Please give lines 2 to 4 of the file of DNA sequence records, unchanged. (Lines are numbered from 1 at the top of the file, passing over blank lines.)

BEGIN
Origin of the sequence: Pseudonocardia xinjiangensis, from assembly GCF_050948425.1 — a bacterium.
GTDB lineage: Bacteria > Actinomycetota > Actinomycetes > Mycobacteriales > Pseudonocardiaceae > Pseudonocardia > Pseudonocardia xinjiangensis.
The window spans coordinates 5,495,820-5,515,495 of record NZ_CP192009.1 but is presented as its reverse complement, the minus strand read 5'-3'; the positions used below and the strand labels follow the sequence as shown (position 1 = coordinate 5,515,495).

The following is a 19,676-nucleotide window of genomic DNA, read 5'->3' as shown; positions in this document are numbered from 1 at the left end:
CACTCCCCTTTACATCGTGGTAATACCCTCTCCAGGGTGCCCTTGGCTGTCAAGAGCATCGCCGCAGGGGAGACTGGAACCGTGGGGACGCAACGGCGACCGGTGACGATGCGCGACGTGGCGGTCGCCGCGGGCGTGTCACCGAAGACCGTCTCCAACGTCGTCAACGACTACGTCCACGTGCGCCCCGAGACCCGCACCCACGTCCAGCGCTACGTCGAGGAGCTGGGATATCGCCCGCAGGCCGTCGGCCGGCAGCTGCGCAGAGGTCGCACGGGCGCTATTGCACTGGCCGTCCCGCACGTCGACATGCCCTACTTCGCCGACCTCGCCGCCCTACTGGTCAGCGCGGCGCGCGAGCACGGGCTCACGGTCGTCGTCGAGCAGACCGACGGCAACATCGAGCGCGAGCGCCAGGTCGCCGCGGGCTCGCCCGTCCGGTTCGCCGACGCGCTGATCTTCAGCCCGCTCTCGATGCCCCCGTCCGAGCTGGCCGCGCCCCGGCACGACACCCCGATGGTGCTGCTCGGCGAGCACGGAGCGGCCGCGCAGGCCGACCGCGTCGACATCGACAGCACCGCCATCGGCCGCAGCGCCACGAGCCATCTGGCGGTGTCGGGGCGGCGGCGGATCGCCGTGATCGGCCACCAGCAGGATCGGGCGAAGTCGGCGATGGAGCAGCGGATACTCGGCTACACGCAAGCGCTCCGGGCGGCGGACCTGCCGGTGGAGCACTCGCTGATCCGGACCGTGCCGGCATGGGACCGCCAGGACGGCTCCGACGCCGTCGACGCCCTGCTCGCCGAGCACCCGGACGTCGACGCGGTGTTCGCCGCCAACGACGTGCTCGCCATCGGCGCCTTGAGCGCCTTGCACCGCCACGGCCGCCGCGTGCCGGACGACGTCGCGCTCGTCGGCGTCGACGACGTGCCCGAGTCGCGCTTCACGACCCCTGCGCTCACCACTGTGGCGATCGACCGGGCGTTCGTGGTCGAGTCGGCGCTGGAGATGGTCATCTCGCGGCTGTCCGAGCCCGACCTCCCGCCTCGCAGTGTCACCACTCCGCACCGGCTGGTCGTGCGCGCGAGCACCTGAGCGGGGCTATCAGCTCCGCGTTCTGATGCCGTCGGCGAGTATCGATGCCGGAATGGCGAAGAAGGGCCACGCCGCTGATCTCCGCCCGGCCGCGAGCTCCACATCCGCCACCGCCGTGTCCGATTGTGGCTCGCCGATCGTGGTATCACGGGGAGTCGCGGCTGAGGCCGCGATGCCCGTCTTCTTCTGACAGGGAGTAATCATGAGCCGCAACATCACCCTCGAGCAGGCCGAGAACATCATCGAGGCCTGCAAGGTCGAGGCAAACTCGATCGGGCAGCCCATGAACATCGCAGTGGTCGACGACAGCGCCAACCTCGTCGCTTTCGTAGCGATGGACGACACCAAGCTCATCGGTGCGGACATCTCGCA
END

GTDB lineage: Bacteria > Actinomycetota > Actinomycetes > Mycobacteriales > Pseudonocardiaceae > Pseudonocardia > Pseudonocardia xinjiangensis.
The window spans coordinates 5,495,820-5,515,495 of record NZ_CP192009.1 but is presented as its reverse complement, the minus strand read 5'-3'; the positions used below and the strand labels follow the sequence as shown (position 1 = coordinate 5,515,495).

The following is a 19,676-nucleotide window of genomic DNA, read 5'->3' as shown; positions in this document are numbered from 1 at the left end: